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HTC Vive[/caption] Virtual reality (VR) may not have macOS support quite yet, but it’s the axis of the PC gaming world. HTC, which is leading the way in this new arena, has announced
a subscription service for VR titles on the Vive headset. Called Viveport, the service will cost $6.99 per month, essentially making it the Netflix of VR. Users can choose up to five titles per month to use with the subscription, and those apps can be held in perpetuity month-to-month. Launching April 5, HTC is gifting existing Vive owners with a free month of Viveport service. There will also be a $100 discount on Vive headsets to encourage more people to jump on the VR train. Viveport is launching with over 50 titles, and HTC promises it will continue to expand the library:
For developers, the subscription model represents an additional revenue channel and a way to reach broader audiences. Viveport Subscription is launching with more than 50 titles available including must-experience VR apps such as TheBlu, Richie’s Plank Experience, Everest VR, Fantastic Contraption, Mars Odyssey and more.
Rikard Steiber, President of Viveport at HTC Vive, says there are over 1,600 Vive titles, and the platform adds roughly 30 new VR-ready apps each day. “The rapid growth of the app market is a win for VR overall yet it can present discoverability challenges that affect both customers and content creators,” he wrote. “Introducing a subscription model to VR is a natural evolution of where this market is going, and as film, music and TV have proven it’s becoming the preferred way customers want to explore and experience entertainment content.” [caption id="attachment_139048" align="aligncenter" width="1000"]
VR demo at CES[/caption]
Developers, VR and HTC Viveport
Selling a game in the Vive marketplace typically earns HTC a 30 percent cut. It’s standard for sales, but subscriptions are a bit different. HTC’s language
surrounding Viveport monetization is a bit clumsy, but the high-level takeaway is that the company will take 40 percent off the top for Viveport. That leaves developers scrambling for the remaining 60 percent, roughly $4.20 each month. In an equal world, each of the five apps chosen for a Viveport subscription would get $0.84 per month. HTC further muddies the monetization water by noting
the following in its developer agreement
Your compensation for each such user will be determined as follows: You will be allocated Your proportionate share of the sales price HTC sets and collects from that user for that subscription bundle. Your proportionate share of that sales price will be pro-rated based on factors determined by HTC such as: the number of Products from the subscription bundle that were downloaded, launched, accessed, used, or experienced in that month by that user, and/or amount of time in that month a Product from the subscription bundle was used by that user in that month; all as reasonably determined by HTC. HTC’s methodology to determine the proportionate share may vary among categories of Products in the subscription bundle.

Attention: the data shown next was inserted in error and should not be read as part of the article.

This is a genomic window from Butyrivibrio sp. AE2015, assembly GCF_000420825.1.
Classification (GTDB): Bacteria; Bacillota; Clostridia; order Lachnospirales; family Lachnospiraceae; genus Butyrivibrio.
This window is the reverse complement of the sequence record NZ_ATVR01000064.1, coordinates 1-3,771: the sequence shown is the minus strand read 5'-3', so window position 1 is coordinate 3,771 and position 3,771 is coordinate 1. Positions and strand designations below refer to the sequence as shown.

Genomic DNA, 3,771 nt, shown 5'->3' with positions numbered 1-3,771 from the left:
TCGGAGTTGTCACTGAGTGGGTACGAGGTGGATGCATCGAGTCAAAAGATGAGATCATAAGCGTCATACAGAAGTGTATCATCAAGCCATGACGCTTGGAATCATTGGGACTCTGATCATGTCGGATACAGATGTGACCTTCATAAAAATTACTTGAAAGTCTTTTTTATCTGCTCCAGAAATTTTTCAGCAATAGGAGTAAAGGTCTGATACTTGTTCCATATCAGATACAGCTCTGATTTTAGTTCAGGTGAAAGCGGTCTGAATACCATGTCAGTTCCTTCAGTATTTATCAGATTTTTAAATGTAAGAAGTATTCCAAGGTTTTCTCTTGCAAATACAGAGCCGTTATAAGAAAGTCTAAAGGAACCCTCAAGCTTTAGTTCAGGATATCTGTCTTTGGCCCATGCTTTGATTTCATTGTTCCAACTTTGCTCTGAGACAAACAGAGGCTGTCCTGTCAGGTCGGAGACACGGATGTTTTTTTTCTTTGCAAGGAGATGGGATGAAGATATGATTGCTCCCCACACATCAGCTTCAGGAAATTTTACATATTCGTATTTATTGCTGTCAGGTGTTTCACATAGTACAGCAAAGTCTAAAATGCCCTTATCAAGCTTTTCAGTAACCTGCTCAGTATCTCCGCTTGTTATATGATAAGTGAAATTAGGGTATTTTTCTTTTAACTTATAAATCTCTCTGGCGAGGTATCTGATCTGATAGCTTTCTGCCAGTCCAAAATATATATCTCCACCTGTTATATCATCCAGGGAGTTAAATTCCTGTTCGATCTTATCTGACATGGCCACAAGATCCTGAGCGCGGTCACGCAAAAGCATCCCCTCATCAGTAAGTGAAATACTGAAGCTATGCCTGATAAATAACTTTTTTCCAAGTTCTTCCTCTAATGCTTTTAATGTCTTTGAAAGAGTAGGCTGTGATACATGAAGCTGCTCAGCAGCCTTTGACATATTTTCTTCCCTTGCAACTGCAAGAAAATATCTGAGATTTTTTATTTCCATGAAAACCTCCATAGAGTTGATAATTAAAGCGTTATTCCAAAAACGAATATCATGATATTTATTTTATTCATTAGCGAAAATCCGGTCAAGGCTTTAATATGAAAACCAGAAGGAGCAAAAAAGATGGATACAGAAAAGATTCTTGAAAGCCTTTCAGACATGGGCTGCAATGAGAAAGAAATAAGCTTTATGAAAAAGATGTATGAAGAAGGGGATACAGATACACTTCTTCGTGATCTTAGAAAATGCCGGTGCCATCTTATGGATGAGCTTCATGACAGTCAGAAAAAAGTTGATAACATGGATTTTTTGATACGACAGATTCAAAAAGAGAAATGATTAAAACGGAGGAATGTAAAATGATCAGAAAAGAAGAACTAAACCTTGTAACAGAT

The plain English version: developers may get more or less of that $0.84, depending on what type of app they publish to Viveport, and how often it’s downloaded and used. Furthermore, HTC noted: “A ‘Transaction Fee’ will be charged and subtracted from Your proportionate share of the subscription bundle’s sales price and the remainder will be remitted back to You less Your share of any applicable taxes, refunds, charge backs, currency charges, or other reasonable related expenses.” Unfortunately, HTC doesn’t provide guidance on its decision-making process for such things. It’s a bit like Setapp for macOS
. While Setapp monetization figures are a bit clearer, it still relies on usage and popularity to pay developers. The differentiator is that Viveport owners can choose to buy titles directly, where the standard 30 percent take kicks in. Any in-app purchase for Viveport titles will earn HTC a 40 percent cut. Like any platform of its kind, Viveport relies on strength in numbers. For users to get excited and paying $7 each month, the lineup has to be worth the spend. That’s entirely subjective, but a truth nonetheless. HTC apparently has the inside track on PC-based VR, but Viveport has nothing to do with gaming, easily the dominant genre for the platform. (Previous reports suggest the Vive is outselling the Oculus Rift 2-to-1
.) Currently reliant on Steam, HTC’s ability to spin up and flesh out Viveport will be telling. Though it encourages developers to publish to both Steam and Viveport, HTC also suggests Viveport “is a unique yet complementary distribution platform to Steam with distinct experiential and monetization features and a broad portfolio of content ranging from fitness to fashion apps, news to nature experiences, and creativity to productivity tools.” It also notes Viveport is “exclusively dedicated to immersive VR and 360 content,” and “in respect to VR games, developers will continue to distribute independently through the Steam platform and submit gaming titles to Viveport for distribution in China only.” The distilled messaging from HTC is that platform
VR is ready to branch out from gaming and morph into lifestyle use. Whether or not users are ready to accept that is unknown. Google’s success with Cardboard
proves gaming isn’t the only thing mobile VR is useful for, but how it translates to expensive VR rigs and dedicated headsets will be interesting.